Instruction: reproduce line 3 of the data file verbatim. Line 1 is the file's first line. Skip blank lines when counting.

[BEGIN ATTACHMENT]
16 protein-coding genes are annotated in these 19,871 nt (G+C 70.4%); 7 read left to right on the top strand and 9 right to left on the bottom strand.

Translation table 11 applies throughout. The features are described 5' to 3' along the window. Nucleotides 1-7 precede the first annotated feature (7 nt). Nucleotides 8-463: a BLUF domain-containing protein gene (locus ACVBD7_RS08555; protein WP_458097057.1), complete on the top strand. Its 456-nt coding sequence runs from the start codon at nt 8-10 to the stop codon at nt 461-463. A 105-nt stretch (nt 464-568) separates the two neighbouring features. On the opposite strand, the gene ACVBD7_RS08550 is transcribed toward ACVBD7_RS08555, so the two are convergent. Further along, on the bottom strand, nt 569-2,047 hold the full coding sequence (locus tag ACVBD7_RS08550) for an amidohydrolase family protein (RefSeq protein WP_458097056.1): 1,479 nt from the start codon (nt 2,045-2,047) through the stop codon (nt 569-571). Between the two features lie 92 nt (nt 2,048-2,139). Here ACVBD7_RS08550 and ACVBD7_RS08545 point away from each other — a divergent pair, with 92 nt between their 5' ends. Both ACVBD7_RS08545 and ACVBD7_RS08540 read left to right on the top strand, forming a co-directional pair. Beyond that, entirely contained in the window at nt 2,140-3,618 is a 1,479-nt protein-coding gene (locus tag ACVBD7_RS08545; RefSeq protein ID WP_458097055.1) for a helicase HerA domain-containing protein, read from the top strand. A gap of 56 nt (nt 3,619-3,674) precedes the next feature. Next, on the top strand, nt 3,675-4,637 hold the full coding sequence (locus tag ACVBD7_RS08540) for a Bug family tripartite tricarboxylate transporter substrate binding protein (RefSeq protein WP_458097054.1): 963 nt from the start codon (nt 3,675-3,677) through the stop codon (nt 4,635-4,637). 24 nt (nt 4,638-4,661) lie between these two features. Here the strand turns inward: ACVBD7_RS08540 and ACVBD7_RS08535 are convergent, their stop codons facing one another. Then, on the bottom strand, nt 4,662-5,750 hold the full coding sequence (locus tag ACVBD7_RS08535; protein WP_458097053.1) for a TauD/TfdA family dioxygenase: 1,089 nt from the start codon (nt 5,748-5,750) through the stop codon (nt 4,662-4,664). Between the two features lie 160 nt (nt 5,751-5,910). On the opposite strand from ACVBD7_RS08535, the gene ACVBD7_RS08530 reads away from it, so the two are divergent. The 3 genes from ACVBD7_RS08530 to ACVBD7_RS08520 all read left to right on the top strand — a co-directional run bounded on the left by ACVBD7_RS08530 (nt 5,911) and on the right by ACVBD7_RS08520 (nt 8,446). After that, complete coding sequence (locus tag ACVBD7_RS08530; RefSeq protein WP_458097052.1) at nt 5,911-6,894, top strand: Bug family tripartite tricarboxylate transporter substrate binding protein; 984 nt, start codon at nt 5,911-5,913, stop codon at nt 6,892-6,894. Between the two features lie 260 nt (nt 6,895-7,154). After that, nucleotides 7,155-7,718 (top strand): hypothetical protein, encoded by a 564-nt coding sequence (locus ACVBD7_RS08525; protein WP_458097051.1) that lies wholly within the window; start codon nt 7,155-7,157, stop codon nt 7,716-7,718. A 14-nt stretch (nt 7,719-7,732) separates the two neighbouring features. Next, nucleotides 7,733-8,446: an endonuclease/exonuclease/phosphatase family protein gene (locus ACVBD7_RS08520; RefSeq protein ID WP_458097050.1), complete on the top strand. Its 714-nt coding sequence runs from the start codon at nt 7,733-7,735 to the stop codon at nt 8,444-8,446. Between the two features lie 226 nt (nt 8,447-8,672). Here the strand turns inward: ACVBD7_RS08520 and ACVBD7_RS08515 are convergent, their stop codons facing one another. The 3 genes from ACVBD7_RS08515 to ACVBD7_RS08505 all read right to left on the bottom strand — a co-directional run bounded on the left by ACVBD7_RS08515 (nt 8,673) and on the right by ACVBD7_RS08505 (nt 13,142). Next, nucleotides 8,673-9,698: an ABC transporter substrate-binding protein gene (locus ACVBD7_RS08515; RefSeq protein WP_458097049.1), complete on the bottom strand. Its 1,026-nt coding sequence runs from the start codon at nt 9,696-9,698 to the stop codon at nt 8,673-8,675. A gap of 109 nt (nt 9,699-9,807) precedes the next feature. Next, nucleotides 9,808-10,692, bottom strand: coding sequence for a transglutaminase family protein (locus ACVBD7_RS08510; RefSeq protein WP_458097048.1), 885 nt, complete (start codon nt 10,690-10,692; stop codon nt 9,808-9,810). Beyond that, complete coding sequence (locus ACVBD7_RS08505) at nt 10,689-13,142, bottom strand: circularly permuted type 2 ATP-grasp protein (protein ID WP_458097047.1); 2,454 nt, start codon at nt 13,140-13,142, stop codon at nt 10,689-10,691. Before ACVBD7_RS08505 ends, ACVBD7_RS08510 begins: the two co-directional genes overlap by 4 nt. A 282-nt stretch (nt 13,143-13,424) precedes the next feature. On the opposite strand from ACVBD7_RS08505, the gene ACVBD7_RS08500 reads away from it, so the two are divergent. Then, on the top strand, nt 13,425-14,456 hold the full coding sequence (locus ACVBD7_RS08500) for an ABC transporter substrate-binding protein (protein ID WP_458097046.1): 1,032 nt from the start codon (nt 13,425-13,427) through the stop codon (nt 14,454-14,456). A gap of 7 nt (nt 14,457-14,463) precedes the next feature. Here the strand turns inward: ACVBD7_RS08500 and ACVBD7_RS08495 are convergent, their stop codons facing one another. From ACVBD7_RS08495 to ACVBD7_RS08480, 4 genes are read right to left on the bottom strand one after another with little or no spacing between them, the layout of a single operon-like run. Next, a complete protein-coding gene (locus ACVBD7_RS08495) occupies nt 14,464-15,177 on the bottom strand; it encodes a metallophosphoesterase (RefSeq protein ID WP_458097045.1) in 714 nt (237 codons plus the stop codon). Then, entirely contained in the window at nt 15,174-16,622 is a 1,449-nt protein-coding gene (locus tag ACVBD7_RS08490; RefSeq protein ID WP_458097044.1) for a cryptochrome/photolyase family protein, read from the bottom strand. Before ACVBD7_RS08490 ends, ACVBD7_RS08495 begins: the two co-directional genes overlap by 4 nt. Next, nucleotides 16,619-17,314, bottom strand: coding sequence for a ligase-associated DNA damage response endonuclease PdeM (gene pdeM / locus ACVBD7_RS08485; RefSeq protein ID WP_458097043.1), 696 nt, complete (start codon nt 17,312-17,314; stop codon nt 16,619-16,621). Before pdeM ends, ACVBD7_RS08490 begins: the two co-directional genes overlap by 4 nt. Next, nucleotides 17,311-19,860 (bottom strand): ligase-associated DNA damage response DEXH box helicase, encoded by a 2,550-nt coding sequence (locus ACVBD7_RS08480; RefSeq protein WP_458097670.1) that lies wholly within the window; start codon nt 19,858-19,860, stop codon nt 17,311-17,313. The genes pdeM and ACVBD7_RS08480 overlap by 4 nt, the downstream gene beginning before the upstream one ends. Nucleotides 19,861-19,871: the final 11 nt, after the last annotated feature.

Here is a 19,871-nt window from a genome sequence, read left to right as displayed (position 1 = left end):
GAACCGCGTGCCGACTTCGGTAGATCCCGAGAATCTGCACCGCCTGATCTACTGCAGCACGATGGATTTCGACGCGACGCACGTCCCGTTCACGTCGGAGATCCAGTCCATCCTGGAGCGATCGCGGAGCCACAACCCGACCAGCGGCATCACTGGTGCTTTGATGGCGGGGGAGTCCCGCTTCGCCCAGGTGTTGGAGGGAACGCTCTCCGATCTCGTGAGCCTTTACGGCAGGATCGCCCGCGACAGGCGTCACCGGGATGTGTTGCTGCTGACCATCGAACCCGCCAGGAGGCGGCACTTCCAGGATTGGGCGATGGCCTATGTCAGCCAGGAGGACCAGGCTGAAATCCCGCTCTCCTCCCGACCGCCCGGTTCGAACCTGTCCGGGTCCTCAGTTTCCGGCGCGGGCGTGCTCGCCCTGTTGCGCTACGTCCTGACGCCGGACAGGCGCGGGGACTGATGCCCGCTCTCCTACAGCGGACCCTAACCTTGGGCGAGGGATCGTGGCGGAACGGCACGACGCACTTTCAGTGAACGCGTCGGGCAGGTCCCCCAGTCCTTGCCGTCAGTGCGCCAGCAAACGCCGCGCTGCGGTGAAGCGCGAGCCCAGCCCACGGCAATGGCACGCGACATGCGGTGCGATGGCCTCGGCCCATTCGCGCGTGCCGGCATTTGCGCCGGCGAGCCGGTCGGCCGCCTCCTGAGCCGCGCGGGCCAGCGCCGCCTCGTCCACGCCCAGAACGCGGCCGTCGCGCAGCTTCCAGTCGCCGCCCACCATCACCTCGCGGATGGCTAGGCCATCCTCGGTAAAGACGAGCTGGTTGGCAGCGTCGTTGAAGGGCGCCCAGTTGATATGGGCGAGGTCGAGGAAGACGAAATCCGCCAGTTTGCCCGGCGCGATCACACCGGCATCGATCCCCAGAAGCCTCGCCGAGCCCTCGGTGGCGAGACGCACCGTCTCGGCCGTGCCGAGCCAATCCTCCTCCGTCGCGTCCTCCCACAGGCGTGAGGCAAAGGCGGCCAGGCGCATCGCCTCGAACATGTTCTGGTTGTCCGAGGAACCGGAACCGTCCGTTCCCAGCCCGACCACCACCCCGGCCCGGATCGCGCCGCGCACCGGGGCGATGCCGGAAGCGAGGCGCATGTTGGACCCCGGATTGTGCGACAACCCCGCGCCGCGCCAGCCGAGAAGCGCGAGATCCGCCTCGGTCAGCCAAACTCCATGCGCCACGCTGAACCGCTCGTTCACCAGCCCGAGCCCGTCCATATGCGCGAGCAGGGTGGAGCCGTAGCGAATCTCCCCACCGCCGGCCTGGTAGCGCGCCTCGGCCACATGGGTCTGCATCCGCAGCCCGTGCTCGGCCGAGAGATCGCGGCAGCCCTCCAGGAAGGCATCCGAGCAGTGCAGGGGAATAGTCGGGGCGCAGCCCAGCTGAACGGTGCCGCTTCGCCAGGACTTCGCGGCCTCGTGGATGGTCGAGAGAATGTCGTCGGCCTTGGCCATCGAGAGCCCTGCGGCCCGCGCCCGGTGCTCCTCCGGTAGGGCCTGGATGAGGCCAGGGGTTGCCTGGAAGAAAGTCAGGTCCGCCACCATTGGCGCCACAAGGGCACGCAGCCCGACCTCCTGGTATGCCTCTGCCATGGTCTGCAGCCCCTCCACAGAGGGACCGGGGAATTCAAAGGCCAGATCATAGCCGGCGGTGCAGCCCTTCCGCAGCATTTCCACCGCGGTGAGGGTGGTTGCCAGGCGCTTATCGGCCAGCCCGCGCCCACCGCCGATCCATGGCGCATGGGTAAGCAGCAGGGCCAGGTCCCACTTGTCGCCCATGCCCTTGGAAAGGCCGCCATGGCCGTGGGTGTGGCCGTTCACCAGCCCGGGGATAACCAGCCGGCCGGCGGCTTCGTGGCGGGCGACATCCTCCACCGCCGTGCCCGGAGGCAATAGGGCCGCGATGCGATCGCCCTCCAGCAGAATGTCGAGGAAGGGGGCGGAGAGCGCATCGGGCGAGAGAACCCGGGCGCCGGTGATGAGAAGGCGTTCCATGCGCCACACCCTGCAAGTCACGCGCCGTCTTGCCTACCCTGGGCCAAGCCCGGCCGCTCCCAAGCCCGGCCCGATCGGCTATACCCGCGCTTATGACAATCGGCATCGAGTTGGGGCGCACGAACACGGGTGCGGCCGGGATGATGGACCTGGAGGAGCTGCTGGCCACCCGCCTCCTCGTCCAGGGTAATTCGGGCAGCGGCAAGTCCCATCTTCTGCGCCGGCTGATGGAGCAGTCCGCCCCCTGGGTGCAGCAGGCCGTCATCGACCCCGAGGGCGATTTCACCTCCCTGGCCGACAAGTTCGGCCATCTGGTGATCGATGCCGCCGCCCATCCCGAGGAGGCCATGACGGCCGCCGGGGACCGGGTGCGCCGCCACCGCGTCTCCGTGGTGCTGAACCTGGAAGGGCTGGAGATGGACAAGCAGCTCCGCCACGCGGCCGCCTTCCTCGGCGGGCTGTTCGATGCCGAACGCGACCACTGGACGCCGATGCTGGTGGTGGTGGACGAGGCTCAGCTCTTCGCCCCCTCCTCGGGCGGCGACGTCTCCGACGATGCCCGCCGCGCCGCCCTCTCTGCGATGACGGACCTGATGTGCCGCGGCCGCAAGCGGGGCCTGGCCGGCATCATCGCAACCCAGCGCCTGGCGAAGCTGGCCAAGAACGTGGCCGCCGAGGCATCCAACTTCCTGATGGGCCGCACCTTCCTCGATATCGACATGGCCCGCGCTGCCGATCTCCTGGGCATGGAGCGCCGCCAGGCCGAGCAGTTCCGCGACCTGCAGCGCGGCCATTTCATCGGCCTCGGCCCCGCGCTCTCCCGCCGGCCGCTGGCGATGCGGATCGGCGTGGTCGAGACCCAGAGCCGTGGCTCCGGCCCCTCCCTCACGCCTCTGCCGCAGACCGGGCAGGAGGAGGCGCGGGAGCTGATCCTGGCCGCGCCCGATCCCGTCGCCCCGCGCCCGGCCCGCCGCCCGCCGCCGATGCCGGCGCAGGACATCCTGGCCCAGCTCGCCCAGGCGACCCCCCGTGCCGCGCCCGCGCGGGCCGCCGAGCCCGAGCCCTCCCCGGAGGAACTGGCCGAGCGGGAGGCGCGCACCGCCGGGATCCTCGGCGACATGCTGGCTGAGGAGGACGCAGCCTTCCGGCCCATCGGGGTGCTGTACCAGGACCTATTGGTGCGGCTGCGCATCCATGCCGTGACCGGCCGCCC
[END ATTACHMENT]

Here is a 19,871-nt window from a genome sequence, read left to right as displayed (position 1 = left end):